Whether it be Logan, whether it be Fairfield, whether it be the other locations that Father Chris is announcing today, these services will make a very big difference for communities across Australia and Jason and I and the government are very pleased to be able to support the work that Father Chris is doing.

As I said, we’ll take questions on the Youth Off The Streets initiative and then we’ll have a broader discussion.

QUESTION: How exactly will this benefit the lives of the disadvantaged?

CHRIS BOWEN: Well, Father Chris might be the best person to…

FATHER CHRIS RILEY: I guess what we saw at Macquarie Fields is that I guess we’ve proven we can make a difference very quickly. When we moved into Macquarie Fields, within 12 months just with an outreach, crime rate dropped by 40 per cent. By getting kids out there and I believe just connecting with kids is the way to do it. You just get out there, you play with them, barbecue, feed them, and you’ll get kids out, you know, 100 kids we got out at Macquarie Fields in the early days over 18.

So we attract that age group that other services don’t get and that’s because we do get trainees who are well respected in the area. They may have had a shady past, but they turn their lives around and they’re real leaders in their community. That’s our secret weapon. It’s local kids looking after local kids.

CHRIS BOWEN: Okay, no more questions on Youth Off The Streets?

Okay, let me just say a few things to open. Of course, today, the Minister for Health and I are confirming the government’s decision to increase tobacco excise. This is a decision which makes a contribution to returning the budget to surplus in 2016-17. But even more importantly, it’s a decision which has a big impact on the health of Australians. We looked closely at this, we looked closely at the evidence. Last time there was an increase in the tobacco excise, it lead to a reduction in smoking of 11 per cent. Substantial evidence that that’s the case despite some of the commentary I’ve seen this morning from others.

We’ve looked at the evidence from doctors, from the Cancer Council that this could stop a very considerable number of people smoking, and I’ve seen figures in the vicinity of 200,000 people from smoking in Australia and particularly important, stop young people smoking, taking up the habit for the first time. It’s much better to stop people taking up the habit, much easier to stop them taking up the habit than it is to get them to kick the habit at some point during their life.

We all know that far too many people die from cancer in Australia. There are 16 types of cancer caused by smoking and every Australian family, I think, would have been touched by one of those cancers caused by smoking. And we do need to have a concerted effort to reduce smoking in Australia.

The World Health Organisation recommends that 70 per cent of the retail price of a packet of cigarettes should be taxed. We’re way below that in Australia and this will get us closer to that standard. It will bring us closer to the tax rate in New Zealand, for example, for which Australia is considerably below.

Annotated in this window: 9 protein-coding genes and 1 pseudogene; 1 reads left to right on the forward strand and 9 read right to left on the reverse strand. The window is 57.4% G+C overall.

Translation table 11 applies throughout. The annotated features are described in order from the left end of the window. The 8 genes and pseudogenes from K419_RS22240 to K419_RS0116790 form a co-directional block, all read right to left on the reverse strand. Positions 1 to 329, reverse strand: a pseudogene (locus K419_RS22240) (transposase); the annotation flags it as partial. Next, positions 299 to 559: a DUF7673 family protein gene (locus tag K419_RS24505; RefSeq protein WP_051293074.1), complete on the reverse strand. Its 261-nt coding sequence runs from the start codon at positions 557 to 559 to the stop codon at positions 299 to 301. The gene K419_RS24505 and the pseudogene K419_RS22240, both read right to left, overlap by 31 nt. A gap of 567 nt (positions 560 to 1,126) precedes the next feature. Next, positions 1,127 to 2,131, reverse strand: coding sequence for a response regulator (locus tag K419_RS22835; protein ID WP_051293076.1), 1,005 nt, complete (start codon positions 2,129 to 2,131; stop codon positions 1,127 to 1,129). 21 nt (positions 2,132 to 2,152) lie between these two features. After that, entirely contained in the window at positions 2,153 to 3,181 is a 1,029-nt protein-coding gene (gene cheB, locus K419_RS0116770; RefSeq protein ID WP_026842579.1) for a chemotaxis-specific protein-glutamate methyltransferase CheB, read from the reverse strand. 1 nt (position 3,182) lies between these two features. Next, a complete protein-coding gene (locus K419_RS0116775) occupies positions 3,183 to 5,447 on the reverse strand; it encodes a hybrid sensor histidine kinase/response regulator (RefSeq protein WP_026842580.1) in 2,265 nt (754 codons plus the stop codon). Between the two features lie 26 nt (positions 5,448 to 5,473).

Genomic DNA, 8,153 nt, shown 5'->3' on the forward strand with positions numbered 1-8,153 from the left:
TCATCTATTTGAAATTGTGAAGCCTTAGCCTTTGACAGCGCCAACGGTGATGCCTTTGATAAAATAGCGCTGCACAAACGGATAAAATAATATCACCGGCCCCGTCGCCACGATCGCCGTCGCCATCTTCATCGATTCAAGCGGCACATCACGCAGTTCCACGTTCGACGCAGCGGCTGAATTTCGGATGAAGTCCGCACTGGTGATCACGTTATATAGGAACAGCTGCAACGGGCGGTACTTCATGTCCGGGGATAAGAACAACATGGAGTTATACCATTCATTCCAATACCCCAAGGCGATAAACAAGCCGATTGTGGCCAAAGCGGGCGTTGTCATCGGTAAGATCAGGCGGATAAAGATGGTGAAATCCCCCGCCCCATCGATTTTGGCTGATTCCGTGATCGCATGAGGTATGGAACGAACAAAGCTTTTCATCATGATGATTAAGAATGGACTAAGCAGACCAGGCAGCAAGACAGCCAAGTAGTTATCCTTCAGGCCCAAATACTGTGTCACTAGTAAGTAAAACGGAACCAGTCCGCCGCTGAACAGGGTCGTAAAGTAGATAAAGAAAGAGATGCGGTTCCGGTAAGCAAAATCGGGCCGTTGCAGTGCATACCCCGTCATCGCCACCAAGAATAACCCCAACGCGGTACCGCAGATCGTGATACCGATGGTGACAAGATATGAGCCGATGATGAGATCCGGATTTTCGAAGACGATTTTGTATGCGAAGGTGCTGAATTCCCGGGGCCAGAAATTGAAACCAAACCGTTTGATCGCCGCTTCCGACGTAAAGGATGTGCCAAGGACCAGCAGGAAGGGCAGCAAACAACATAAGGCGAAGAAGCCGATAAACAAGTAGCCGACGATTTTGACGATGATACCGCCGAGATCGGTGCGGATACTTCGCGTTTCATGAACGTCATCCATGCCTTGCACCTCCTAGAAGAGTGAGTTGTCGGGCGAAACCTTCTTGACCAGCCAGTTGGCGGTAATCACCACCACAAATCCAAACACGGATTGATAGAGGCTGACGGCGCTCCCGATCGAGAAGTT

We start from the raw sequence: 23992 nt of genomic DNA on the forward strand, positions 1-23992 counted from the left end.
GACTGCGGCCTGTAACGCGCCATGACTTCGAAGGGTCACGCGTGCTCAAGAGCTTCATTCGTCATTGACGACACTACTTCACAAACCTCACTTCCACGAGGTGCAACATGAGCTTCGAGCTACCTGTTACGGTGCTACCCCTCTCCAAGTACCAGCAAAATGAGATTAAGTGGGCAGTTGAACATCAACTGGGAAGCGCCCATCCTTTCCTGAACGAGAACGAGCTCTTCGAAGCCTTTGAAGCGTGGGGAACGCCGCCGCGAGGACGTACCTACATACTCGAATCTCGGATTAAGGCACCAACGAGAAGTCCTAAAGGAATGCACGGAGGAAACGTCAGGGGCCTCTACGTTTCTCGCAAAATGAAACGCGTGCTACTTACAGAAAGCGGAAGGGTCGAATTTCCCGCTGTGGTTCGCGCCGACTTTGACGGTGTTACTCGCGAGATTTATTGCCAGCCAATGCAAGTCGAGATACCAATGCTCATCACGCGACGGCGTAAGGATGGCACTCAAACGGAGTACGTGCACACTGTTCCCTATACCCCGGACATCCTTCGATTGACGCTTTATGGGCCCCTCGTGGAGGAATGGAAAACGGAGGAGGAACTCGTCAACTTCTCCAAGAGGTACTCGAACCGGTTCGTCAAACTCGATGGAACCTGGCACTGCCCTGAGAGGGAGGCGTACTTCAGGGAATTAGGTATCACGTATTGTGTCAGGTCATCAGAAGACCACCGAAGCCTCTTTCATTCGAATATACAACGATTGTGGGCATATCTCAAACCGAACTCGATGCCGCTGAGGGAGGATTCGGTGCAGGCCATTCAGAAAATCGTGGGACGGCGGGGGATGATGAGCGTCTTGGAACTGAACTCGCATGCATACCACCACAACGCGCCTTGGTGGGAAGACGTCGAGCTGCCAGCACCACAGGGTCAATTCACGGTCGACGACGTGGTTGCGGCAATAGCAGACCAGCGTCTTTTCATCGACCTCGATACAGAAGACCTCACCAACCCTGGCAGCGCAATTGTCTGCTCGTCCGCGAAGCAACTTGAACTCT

So this, I know, won’t be universally popular with all. It’s a difficult decision, but a decision which is taken in the best interest of the nation, taking into account all the impacts it has both on the Government’s budget and also on the health outcomes for Australia.

Here in this community, Western Sydney, where cancer rates are higher than elsewhere, we see the impact of cancer every day and, therefore, this is an appropriate decision for the Government to take, that the Health Minister and I are confirming and announcing today.

We’re happy to take questions.

QUESTION: Minister, is the cigarette tax likely to represent the – one of the biggest measures – revenue measures in your economic statement?

CHRIS BOWEN: Yes, it is a substantial measure. It will be reflected in the economic statement and it will be, obviously in terms of revenue impact, one of the biggest measures, yes.

QUESTION: Joe Hockey says you’ll be hitting the banks next to find more money. Is that fair?

CHRIS BOWEN: Well, we have no plans to tax banks, of course. Of course, we’re in discussions with banks about various matters in relation to financial regulation and financial services, consulting with them about recommendations that have been made by the financial regulators, and that consultation will continue.

QUESTION: A quick question on PNG, Peter O’Neill says you’ll be spending about 500 million extra in aid and that’s part of the PNG deal. Is that figure accurate?

CHRIS BOWEN: The economic statement will reflect all the costs of the PNG arrangement, including aid, including development, including construction, including operational costs. The economic statement, when Minister Wong and I release it, will put all those figures out openly and transparently. I would call on the Opposition to do the same about their Nauru proposal.

Of course, they won’t be bringing down their economic statement before the election. They’ve torn up the Charter of Budget Honesty in what I believe is an act of vandalism, walking away from the legacy of Peter Costello, and really trying to pull a swifty when it comes to their costings and their impact on the budget bottom line.

When we announce our economic statement, our proposals, all our funding, all our costings, our budget bottom line will be there and very clear for all to see.

QUESTION: Assuming there is going to be a big increase in the amount of aid going to PNG as a part of the deal, you know, can we expect that money to come from other parts of the aid budget, and if not, where else is it coming from?

CHRIS BOWEN: All the funding, all the costings will be revealed in the economic statement. Okay. Thanks for coming today. Good on you.